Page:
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Parent Plus: Don’t put food safety rules on back burner this holiday season :

December 23, 2015

You’re whipping up a batch of eggnog when you realize the eggs in your refrigerator expired many weeks ago. But wait, they smell OK. They must be safe to use, right?

In the hustle and bustle of the holidays, busy parents often take shortcuts. Don’t let food safety be one of them. Children are more prone to foodborne illnesses than healthy adults, according to the American Academy of Pediatrics.

One in six people gets sick after eating contaminated food each year. Children who are most likely to become ill are those under age 5 and kids with chronic health problems. Young children have less acid in their stomachs to kill the germs, while those with a weak immune system have a difficult time fighting off harmful organisms in food, according to the Food and Drug Administration (FDA).

Symptoms of food poisoning can include diarrhea, vomiting, stomach cramps, fever, muscle aches, infections, seizures,

neurological problems and even death.

Just because a food smells OK does not guarantee that it is safe to eat, according to the FDA. Food can be contaminated when it comes in contact with certain bacteria, viruses, parasites and other toxins. This can occur when it is being raised or grown, during processing, or by being improperly handled, stored or prepared after purchase.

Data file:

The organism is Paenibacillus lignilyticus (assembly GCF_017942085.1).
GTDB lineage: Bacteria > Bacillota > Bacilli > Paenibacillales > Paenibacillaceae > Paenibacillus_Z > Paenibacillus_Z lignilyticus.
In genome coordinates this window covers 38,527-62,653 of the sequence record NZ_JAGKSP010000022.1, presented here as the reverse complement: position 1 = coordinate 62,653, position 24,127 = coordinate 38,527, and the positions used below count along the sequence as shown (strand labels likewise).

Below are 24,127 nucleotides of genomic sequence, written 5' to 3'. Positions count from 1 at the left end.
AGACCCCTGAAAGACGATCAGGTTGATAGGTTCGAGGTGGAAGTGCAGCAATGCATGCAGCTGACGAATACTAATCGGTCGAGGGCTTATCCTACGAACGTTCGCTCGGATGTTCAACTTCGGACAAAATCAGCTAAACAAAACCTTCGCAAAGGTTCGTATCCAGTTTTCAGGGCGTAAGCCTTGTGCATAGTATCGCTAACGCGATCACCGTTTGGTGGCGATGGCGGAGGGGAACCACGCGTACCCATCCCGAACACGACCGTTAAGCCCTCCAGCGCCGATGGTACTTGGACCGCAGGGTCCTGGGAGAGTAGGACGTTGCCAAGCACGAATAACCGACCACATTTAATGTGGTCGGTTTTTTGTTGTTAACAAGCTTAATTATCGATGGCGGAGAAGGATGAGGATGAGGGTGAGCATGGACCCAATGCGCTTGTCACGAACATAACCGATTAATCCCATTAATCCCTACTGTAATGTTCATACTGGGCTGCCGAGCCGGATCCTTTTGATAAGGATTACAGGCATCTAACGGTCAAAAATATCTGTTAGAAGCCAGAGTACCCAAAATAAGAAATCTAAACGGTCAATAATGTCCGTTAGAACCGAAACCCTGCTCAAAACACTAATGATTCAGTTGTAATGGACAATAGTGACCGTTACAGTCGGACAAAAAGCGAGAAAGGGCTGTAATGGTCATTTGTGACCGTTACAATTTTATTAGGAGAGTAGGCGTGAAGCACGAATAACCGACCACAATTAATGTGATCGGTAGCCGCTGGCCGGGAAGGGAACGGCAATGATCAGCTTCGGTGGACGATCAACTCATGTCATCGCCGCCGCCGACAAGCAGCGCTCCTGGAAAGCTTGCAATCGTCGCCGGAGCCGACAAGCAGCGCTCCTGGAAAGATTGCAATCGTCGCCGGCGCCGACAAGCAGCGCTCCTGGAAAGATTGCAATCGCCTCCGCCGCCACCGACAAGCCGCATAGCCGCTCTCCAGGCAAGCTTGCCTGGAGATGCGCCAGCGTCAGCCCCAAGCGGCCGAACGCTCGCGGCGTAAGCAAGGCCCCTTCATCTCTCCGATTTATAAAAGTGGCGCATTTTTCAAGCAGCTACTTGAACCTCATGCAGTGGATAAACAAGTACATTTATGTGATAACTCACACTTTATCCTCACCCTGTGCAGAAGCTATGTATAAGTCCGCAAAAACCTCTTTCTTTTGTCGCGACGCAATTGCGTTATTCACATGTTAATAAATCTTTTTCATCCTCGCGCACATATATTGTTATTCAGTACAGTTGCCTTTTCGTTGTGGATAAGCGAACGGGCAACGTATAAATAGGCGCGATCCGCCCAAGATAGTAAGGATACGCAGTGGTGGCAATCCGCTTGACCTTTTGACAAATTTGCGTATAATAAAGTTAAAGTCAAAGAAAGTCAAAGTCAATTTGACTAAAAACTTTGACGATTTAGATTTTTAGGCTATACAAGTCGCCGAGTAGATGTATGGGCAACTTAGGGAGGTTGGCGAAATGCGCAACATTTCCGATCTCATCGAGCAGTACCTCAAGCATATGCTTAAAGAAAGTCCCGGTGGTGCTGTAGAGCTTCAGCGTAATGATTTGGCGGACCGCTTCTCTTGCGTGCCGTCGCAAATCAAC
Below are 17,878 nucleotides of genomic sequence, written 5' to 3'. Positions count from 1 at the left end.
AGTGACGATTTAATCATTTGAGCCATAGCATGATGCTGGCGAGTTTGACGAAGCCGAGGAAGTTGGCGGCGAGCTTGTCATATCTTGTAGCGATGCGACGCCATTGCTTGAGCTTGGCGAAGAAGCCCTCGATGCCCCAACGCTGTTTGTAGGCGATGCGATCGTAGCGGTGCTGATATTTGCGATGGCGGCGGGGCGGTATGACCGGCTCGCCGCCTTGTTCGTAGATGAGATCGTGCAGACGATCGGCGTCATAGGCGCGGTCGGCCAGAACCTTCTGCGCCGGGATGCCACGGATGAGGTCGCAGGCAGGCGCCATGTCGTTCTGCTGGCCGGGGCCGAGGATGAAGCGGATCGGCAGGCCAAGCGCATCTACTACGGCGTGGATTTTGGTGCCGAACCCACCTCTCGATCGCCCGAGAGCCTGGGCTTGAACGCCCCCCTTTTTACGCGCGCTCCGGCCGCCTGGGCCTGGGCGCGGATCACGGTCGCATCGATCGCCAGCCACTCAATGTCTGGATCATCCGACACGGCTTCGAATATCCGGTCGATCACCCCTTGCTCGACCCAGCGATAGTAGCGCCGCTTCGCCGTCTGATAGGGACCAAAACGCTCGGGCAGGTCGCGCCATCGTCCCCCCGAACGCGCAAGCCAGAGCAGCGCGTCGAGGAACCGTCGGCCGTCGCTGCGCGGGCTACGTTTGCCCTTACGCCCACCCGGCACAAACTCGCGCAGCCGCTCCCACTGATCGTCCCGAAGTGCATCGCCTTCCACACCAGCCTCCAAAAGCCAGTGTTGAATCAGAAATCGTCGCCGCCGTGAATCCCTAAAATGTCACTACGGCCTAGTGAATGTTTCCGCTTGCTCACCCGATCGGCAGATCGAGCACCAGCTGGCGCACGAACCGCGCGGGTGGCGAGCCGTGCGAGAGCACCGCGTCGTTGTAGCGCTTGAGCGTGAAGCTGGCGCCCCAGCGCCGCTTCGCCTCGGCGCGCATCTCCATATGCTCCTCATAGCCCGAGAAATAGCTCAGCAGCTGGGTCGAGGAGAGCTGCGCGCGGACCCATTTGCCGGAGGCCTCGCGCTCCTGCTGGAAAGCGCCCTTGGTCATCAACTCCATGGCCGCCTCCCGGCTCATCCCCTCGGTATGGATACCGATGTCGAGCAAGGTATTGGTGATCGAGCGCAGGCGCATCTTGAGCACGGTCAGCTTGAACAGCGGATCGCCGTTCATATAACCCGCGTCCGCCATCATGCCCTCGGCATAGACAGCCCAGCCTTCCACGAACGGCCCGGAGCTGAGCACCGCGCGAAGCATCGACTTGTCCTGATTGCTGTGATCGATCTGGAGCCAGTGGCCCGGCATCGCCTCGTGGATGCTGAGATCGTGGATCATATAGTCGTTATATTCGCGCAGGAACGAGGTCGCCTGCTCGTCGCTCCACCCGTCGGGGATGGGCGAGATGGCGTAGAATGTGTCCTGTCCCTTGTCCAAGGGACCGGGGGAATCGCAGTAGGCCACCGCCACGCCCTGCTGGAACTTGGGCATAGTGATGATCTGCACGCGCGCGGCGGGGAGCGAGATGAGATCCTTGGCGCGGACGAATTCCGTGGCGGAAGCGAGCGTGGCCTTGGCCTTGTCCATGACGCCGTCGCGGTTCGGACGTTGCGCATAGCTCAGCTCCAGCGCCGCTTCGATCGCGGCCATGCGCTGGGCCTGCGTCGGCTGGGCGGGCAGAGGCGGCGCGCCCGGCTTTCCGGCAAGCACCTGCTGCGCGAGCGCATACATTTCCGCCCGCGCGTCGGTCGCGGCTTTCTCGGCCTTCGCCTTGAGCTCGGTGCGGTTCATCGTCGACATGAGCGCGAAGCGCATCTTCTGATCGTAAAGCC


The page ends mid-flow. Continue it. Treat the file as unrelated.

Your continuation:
The biggest culprits of illness include undercooked meats and poultry, unpasteurized dairy products (sometimes labeled as “raw” milk and cheese), eggs, and contaminated fruit and vegetables.

Follow these recommendations when preparing foods at home to avoid illness:

  • Clean hands and surfaces thoroughly and often.
  • Keep raw meat separate from other foods during preparation.
  • Cook to the recommended temperatures and follow recommended rest times after cooking. Foodkeeper, an online database, offers tips on storage and cooking temperatures for foods,
  • Cover foods in the refrigerator. Contaminated food can spread to other food even at cold temperatures.
  • Refrigerate foods within two hours. There is no need to cool down hot food before refrigerating.

If you suspect your child might have food poisoning, contact your pediatrician. Report suspected food poisoning to your health department,

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